In many cases, the state participates actively or passively – through inaction – in the slow disappearance of what remains of the Armenians who once lived here. The protection of Armenian cultural heritage is made difficult by the fact that treasure hunters are always out and about. They are victims of a greed – possibly deliberately cultivated – that has never lost its enticing power. “Do you have any idea where the Armenians' gold is hidden?” people ask, often at the most inopportune moment. All across the country, the remains of churches and cemeteries are riddled with holes.
The obsession with the idea that the supposedly rich Armenians buried huge amounts of gold nationwide as they fled or were deported – which may in some cases even have a grain of truth to it – is a useful accomplice in the project to eradicate not just a people but also any of their remaining traces. This is the second phase of a genocide. The third phase consists of extinguishing the memory of these people and their brutal murder; thought and speech about the genocide are labelled an invention or campaign and replaced by another narrative: “They attacked us”; “Back then, everyone killed everybody anyway.” Or, in the softened variant presented by Recep Tayyip Erdoğan in his speech on 24 April, 2014: all ethnic groups suffered during World War I, and they must all be remembered, “without distinguishing between religion and ethnic origin”.
It is a murderous discourse, because it constitutes nothing less than the continuation of a genocidal politics, one in which Turkey has systematically engaged for a hundred years through a great deal of propaganda. Not without success: in some standard works of western Middle East research, the authors tiptoe around the subject of the Armenian genocide as soon as it comes up.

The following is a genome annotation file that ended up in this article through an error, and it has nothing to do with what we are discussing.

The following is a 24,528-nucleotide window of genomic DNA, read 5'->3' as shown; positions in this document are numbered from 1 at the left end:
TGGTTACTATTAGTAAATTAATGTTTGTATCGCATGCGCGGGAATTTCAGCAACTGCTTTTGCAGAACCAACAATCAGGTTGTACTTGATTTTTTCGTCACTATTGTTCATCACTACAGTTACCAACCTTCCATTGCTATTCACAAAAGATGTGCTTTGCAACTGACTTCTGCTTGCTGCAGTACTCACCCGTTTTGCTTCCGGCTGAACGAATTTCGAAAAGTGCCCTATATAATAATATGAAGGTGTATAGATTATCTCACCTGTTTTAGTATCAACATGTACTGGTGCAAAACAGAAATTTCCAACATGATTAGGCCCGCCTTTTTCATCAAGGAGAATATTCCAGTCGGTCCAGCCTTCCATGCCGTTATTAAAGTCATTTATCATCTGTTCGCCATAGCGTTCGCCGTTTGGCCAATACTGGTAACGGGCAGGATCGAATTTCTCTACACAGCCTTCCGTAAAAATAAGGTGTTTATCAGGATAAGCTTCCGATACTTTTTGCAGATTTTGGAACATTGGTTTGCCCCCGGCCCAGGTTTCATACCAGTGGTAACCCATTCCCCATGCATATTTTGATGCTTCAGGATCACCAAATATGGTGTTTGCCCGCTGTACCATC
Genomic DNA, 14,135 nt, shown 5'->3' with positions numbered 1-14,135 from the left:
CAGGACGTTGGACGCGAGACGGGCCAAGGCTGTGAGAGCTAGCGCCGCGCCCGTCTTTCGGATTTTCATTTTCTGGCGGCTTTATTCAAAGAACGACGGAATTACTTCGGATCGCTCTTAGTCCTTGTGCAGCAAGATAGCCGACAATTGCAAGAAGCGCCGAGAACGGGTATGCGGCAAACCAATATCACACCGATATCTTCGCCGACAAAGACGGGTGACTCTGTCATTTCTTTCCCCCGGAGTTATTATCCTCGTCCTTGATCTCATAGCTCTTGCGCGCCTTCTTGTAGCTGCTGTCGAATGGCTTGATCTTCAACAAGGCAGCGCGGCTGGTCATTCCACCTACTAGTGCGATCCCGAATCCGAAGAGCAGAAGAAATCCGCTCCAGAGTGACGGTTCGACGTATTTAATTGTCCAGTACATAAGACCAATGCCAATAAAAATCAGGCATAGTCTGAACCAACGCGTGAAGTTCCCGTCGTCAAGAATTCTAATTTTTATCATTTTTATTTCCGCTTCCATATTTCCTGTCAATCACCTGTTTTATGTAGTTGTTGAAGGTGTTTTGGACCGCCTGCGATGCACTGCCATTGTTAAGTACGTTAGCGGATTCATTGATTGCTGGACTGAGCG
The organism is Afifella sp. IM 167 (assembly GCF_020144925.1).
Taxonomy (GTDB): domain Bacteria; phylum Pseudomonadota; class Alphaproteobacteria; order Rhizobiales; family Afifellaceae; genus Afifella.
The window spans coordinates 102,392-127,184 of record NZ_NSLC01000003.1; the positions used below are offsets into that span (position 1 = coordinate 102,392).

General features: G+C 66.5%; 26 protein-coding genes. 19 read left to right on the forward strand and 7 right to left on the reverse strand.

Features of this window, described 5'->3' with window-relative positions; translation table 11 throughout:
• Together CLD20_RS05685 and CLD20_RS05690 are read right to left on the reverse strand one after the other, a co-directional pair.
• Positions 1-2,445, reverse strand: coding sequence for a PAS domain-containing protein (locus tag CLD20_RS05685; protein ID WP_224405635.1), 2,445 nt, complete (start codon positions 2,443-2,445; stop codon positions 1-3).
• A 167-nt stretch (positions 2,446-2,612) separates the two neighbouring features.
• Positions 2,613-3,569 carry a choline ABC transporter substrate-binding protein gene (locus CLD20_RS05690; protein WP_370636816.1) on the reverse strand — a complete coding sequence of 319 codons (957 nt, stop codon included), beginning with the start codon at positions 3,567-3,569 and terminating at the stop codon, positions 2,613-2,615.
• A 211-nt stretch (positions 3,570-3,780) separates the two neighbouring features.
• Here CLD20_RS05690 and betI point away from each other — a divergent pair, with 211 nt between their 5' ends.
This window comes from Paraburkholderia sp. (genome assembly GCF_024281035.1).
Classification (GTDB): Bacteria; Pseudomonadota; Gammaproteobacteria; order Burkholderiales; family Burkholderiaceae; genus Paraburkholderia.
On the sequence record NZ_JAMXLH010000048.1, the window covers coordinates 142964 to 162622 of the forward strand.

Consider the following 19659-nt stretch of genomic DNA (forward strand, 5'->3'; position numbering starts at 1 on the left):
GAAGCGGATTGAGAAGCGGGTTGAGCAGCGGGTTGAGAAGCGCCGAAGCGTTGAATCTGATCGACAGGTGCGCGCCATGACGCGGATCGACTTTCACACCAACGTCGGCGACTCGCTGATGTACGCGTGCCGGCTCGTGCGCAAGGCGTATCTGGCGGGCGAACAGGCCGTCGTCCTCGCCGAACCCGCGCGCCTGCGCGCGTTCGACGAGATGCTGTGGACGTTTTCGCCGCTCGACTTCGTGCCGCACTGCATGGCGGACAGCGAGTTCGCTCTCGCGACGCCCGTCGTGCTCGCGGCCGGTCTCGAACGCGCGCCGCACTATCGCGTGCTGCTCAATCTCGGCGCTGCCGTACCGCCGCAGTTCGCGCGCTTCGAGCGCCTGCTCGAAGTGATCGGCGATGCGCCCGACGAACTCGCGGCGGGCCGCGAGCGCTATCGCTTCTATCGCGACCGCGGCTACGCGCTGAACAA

But Turkey is fighting a battle it cannot win. Too many demons are on the loose, and more and more are emerging. Some people are even finding the demons in themselves. Not because they discover a personal involvement in the history of the perpetrators – no, because they discover they belong to the side of the victims.
In the Family
Being Armenian in the young Turkish republic was nothing to be proud of.In Van, in Diyarbakır, in Muş – all across Anatolia one meets people who have found out there were Armenians in their family. Most were parents or grandparents who survived the genocide as children because they were rescued – or from another point of view, stolen – by Turks or Kurds. During the deportations, countless children were torn from their families; others wandered around in the villages and forests and eventually found a home with a new family. In the majority of cases it was girls and women that survived in this way. They were adopted, married and provided with a new, Muslim identity.
The emergent Turkish state knew about all of this. The Muslim Armenians, as they are called in Turkey, stayed silent, however, out of fear, out of guilt towards the relatives who hadn't survived, or out of shame – being Armenian in the young Turkish republic was nothing to be proud of.